Arrived in Quattropani we enjoyed a spectacular view of Salina! Beautiful.

Once there, do me a favor: take the old street to Chiesa Vecchia (i.e., Old Church). I had no time because I stopped buying Malvasia, capers, and other local yummy products, but Laura told me that there is the most amazing view. So, please do take a pic for me!

Near Pianoconte, the landscape changes, and you find yourself among gardens and vineyards. In this area, you also get the ancient Terme di San Calogero, active until the ’70s. If you come up here, I recommend the Memory Museum that traces the local customs through the history of the baths and the pumice quarries.

Before getting back to town, don’t miss the Quattrocchi Belvedere. From this square, you can admire the island of Vulcano,  among the so-called rocks of the Ants and the picturesque cliffs of Pietralunga and Pietra Menalda. The perfect panorama!

L'isola di Lipari, perla delle Eolie

While I was there, the island hosted a blog tour with the best international travel bloggers, and my friend Rick wrote this post about his own experience.

Getting to the Aeolian Islands

Be aware that as I type this paragraph I laugh, like hysterically laughing …

From my place on the Italian Riviera (Liguria), the cheapest and easiest way (200€) seemed to be a Volotea flight from Genoa to Catania, followed by a three-hour car to Milazzo and then a USTICA hydrofoil till Lipari. Would I recommend it to you? I do not know! It literally went all wrong due to delays at the airport, with the bus, and then the adverse sea conditions that forced me to stay in Milazzo, losing an entire day (I stayed at the Hotel la Bussola on the waterfront, and this I can recommend). Probably on sunny days, with calm seas and punctual transport, the result is a pure fairytale journey …

Other options are the hydrofoil from Messina or Reggio Calabria, with Ustica or Siremar lines, or by ferry from Naples.
Depending on your starting point, even flying to Palermo and taking a hydrofoil to Stromboli and then to Lipari might be a good solution.

Where to sleep

This I can recommend without hesitating: the hotel Cutimare in Acquacalda is perfect for a relaxing holiday! From its panoramic terrace, the view of Salina, Panarea, and Stromboli is a dream and the sea nearby is the icing on the cake.

On their website you can check seasonal rates and special offers.

Where to eat

Here is the paragraph that really counts for the islanders and for those who visit them: good food!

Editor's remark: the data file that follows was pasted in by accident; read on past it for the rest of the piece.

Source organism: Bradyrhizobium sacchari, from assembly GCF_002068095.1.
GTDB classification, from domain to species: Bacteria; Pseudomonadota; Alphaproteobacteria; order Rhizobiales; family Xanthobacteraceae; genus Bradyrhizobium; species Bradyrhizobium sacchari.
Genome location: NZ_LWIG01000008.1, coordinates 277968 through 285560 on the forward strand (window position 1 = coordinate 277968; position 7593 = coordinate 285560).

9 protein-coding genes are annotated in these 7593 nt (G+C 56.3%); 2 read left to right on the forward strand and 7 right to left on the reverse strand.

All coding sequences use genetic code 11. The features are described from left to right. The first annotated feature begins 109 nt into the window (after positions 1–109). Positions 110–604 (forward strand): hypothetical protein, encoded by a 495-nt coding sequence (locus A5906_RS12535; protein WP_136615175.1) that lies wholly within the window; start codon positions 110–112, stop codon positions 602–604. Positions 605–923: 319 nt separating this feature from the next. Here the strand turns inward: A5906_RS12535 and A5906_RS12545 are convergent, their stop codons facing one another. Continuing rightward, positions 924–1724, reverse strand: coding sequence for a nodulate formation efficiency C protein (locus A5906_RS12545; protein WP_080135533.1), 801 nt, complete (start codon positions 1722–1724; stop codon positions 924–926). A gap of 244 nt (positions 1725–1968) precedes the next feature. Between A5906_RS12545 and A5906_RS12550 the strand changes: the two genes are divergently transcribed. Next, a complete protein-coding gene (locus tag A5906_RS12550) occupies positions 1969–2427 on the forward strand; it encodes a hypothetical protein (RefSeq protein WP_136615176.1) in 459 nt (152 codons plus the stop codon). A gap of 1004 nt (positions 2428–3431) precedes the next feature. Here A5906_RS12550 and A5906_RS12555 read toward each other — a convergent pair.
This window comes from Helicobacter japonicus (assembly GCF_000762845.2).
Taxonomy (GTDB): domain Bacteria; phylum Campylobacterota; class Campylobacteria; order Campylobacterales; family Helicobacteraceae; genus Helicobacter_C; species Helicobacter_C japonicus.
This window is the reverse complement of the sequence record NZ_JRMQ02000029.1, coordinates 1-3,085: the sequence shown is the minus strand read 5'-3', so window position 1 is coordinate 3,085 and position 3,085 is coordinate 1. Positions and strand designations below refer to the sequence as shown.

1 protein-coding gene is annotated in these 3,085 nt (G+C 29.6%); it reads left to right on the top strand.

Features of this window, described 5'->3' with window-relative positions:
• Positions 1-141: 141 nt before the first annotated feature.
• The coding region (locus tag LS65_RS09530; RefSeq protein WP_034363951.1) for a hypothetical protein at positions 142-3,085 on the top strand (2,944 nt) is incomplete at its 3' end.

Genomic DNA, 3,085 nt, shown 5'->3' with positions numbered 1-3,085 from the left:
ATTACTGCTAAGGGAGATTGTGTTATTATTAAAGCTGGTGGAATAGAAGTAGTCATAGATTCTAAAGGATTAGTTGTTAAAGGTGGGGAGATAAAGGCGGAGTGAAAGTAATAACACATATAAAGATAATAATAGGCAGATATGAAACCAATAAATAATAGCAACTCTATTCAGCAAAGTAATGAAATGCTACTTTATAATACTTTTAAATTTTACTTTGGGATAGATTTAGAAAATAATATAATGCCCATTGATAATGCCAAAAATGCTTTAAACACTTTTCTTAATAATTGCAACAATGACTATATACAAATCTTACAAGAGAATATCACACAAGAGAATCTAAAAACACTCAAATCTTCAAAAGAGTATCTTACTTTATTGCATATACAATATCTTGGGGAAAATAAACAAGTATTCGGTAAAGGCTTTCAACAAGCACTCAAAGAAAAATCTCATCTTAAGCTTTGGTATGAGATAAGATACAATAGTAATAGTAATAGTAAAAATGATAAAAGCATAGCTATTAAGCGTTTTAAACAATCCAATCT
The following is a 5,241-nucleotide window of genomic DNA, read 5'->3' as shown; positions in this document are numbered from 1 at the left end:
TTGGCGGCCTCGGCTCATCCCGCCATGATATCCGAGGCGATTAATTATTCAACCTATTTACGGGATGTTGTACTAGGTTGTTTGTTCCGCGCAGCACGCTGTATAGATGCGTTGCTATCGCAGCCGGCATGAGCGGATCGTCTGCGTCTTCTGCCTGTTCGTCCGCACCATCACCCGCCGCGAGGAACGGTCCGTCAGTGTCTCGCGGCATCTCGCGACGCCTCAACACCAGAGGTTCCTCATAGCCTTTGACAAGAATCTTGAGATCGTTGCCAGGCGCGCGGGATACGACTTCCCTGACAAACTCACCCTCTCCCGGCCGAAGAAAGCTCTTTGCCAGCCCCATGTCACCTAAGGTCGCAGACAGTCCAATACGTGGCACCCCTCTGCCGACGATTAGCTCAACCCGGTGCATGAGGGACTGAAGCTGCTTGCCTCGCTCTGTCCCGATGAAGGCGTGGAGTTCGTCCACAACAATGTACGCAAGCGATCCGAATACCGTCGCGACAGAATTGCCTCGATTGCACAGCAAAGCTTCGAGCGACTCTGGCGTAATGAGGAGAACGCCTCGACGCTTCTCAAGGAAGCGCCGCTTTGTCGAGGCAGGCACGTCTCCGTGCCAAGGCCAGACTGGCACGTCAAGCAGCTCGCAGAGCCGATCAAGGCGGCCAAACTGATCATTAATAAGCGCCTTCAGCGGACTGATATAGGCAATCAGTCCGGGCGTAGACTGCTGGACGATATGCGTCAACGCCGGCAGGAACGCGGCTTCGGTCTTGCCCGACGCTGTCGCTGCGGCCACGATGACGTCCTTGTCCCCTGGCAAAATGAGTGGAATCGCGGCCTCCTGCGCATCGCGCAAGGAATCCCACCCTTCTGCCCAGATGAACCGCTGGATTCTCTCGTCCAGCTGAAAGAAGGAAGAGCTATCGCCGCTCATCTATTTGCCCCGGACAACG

Respecting the local tradition, I had lunch at Ristorante Filippino on the City Hall square and had an amazing meal: excellent fresh fish cooked to perfection.

For dinner, I opted for the Trattoria del Vicolo, in a narrow side alley of Corso Vittorio Emanuele, and I do recommend it! It’s family-run, and both husband and wife love their place and love to welcome their guests. The typical products are matched and cooked with an inspired flair and are a real pleasure. You’ll let me know!

I also suggest you grab something at Essepiù via Garibaldi. It’s a small, definitely touristy restaurant, but their cuisine is excellent. Here I found a delicious homemade caper jam perfect to go with cheeses and salted bread 😉

Now I should also mention the holy Sicilian granita, but the topic deserves a dedicated post… history and authentic recipes are coming soon!

L'isola di Lipari, perla delle Eolie

Meanwhile I’ll click on “publish” sipping the Malvasia I bought in Lipari …

P.S. the other beauties composing the Aeolian Islands are Alicudi, Filicudi, Salina, Vulcano, Panarea, and Stromboli, and I’m already planning a sailing holiday to visit them!

For a GPS version of this post, check GPSmyCity, an app I heartily recommend!

So we came to the floating island of Aeolia, where Aeolus lived, son of Hippotas, dear to the deathless gods. A wall of unbroken bronze surrounds it, and the cliffs are sheer. In those halls his twelve children live as well, six daughters and six fine sons, and he has given his daughters to his sons in marriage. They are always feasting with their brave father and good mother, with endless good food set before them. All day long the house is full of savoury smells, and the courtyard echoes to the banquet’s sound, while at night they sleep by the wives they love, on well-covered well-strung beds.

          We came, then, to their city with its fine palace, and Aeolus entertained me there for a month, questioning me on everything: Troy, the Argive fleet, and the Achaeanreturn. And I told him the whole tale in order. When I asked, in turn, to depart with his help, he too denied me nothing. He gave me a leather bag, made from the flayed hide of a nine-year old ox, and imprisoned all the winds there. The son of Cronos had made him the winds’ keeper, able to raise or calm them as he wished. He placed the bag in my hollow ship and tied it tight with shining silver wire, so not even the smallest breath might escape. But he first called on the West Wind to blow and set my ships and their crews on our homeward course, though it was not to benefit us, ruined by our own foolishness.

The Odyssey, book X, verses 1-25

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Silvia's Trips

Hi there! My name is Silvia and after 15 years between the Paris Opera and the Palau de les Arts in Valencia I now run a boutique hotel in Cinque Terre, deal with tourism management and blogging, sail, horse-ride, play guitar and write about my solo trips around the world. For more info about me and my travel blog check my full bio.